The lower oven often housed a rice pudding, its toffee-coloured skin gleaming in the flames from the grate.  A copper kettle sat on a trivet in the hearth and hung over the fire from a hook, being handled at all times with an oven glove.  In front of the fire lay a pegged rug and at the side sat a dark, wooden rocking chair.

On a sideboard with a lace runner, a box of a television fizzed with black and white episodes of ‘Rag, Tag and Bobtail’, ‘Andy Pandy’, ‘Bill and Ben’ and ‘The Wooden Tops’.  A brown sewing machine rested in the corner.  It was worked by a treadle entwined with a beautiful filigree of wrought iron.  When using the machine, Mrs Makings let me work the treadmill by lifting the ball of my foot up and down, heel resting on the floor.

The scullery was split off from the parlour by a deep step down.  There was a long, flat, beige sink with a shallow rim round it and only one tap for cold water.   The minute window about the sink was covered by a net curtain; it was always dusk in there.  The back door dropped down four steps into a grey brick yard, a shared toilet hiding behind a green-painted door with a creaky latch.

Whenever I visited, Mrs Makings cooked the same meal, (which I loved); sausages fried mahogany-brown and crispy in the pan with fluffy mashed potatoes and onion gravy, plus a thick, gloopy rice pudding with a skin like tan leather , speckles of nutmeg freckling the surface.  I felt safe cuddled up to Mrs Makings, asking her questions such as, “What happens when we die?  Why do some dogs have their tails cut off?”  And “Where did you live when you were little?”  All were answered in detail in a leisurely manner, while I scrummaged in her shopping bag, finding treasures of Spangles, Polo mints, false teeth wrapped in checked handkerchiefs and half-empty packets of Park Drive.

The wooden stairs to the bedroom and attic rose at the side of the range, twisting like barley sugar up to the first and second landings.  I climbed them, copying Mrs Makings, whose thick, wrinkled stockings wavered before me, by holding on to the stair two or three up from the one I was on.  It gave me the impression they were rickety, feeling dangerous and unsafe like rides at the fair.

When I was fourteen, Mrs Makings decided to give up her terraced house, going to live with her real son, (she adopted and fostered other children), in Basildon, Essex, though I remember my father advising her not to.  Sadly, it did not work out.  She came back to Nottingham to live in a retirement home called The Beeches, where I used to visit her.  She loved to see me, but wished she had taken my father’s advice and stayed in her own home.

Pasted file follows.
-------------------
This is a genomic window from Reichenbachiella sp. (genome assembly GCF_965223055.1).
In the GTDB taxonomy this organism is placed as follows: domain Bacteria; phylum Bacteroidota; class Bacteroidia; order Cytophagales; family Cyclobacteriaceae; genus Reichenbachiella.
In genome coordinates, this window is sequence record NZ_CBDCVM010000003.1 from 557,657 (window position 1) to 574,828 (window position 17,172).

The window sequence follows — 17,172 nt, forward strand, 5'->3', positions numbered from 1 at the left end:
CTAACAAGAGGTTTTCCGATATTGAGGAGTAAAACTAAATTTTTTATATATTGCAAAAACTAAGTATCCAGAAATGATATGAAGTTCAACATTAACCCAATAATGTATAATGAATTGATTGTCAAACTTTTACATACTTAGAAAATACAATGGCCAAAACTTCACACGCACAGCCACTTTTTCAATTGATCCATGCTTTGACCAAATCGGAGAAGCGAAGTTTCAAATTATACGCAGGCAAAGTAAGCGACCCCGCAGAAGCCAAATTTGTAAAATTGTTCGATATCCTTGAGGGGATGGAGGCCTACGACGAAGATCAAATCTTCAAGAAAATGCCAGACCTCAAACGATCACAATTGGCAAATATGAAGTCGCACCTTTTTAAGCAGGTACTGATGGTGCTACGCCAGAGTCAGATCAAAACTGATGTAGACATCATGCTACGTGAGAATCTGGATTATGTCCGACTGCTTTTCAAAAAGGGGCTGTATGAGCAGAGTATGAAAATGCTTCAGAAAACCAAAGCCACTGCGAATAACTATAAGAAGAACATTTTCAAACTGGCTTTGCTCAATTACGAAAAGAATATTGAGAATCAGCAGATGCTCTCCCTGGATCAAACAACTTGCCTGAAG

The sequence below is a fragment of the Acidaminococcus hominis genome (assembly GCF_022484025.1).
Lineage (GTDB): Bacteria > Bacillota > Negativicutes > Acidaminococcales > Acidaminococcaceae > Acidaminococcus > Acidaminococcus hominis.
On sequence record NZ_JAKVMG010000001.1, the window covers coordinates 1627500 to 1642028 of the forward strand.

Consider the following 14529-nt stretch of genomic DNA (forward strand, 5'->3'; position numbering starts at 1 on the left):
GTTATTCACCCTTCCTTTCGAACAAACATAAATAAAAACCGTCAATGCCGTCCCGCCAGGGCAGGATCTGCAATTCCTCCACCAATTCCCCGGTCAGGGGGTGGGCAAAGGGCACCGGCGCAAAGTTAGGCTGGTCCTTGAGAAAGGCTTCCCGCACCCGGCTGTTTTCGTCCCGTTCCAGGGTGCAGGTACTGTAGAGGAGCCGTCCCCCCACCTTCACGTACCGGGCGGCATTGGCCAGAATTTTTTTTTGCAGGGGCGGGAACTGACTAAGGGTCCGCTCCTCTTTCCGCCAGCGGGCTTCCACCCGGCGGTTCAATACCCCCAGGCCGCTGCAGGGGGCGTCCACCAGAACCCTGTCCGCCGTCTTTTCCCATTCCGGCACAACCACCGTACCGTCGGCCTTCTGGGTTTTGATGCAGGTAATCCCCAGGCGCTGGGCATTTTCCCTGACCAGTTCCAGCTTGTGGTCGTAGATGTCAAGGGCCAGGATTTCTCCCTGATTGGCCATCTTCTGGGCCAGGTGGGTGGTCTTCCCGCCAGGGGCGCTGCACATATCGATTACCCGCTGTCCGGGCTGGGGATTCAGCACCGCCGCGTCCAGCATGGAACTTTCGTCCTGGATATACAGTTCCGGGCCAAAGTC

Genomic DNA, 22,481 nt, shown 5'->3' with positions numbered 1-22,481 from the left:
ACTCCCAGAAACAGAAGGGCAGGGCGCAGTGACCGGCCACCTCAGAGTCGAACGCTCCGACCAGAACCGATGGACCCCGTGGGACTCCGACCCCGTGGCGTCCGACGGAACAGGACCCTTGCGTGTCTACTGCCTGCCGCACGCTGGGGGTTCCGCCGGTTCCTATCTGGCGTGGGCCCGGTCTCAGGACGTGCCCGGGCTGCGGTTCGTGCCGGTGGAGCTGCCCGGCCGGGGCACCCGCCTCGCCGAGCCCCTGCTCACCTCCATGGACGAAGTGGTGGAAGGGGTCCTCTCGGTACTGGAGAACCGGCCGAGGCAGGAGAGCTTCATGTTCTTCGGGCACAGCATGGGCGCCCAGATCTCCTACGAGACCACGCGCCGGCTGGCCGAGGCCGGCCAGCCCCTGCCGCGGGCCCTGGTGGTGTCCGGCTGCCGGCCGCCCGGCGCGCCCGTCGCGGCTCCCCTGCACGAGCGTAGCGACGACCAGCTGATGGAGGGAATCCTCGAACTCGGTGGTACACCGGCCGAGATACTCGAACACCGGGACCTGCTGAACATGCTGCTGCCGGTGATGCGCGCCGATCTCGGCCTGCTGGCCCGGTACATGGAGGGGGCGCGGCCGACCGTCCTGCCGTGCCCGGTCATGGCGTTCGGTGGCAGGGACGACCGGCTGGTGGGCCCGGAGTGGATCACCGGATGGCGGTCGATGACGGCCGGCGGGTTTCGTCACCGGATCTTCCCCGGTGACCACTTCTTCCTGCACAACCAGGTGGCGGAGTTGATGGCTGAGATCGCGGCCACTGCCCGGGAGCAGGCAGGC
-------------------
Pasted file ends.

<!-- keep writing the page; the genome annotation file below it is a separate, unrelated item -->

Two years later, I took my friend, Peter, to meet her.  Her cheeks were still peachy-soft and her aura of kindliness embraced us both.  I remember her telling Peter to look after me.  Then she gave me a pair of pinking shears from her days of dress making – still new and silvery in their yellow box, which I still have.  I kissed her cheek goodbye.  I never saw her again. 

In my brown leather writing case, nestling against postcards my dear father sent me as a child, when he went to Norway on business, is a peach-coloured page from my autograph book, where she had written,
  “Be good, sweet maid.  Let those who can be clever.”   And a letter signed in her spidery, blue handwriting,

                                      Yours forever,
                                                            Edna Makings
                                                                      xxx

© Vivien Steels
Published as ‘Comfort and Joy’ in ‘The People’s Friend’ No: 7214 - April 26 2008

 

From Chrysalis to Star-Baby
Vivien Steels
14/07/10

Colette Baron-Reid's article on ‘Humanity and the Butterfly’ really resonated with me.
In July 1980 I went on a Yoga and Meditation holiday.  During the week there I had a dream whereby I was a chrysalis encased in darkness.  There was a light glowing and shining in the distance, which travelled nearer and nearer.  Slowly I emerged from my case as a butterfly with wings slowly unfurling.  The light became brighter changing into cerulean blue.  My wings began to move and I flew up into the sky.  The butterfly wings changed into bone and feather and I was a bluebird soaring across sapphire heavens.  The bird became a star-baby looking down on the gently spinning world.  The images formed an eternal circle of life, rebirth and transformation. 

I went on to write the poem 'Unity' and to paint the vivid images of chrysalis, butterfly, bluebird and star-baby.

© Vivien Steels
Published on Colette Baron-Reid - Your Articles - August 2010
Illustrated with 'From Chrysalis to Star Baby'

 

My latest interview with Phibby Venable is in the November 2010 edition of            Quill and Parchment.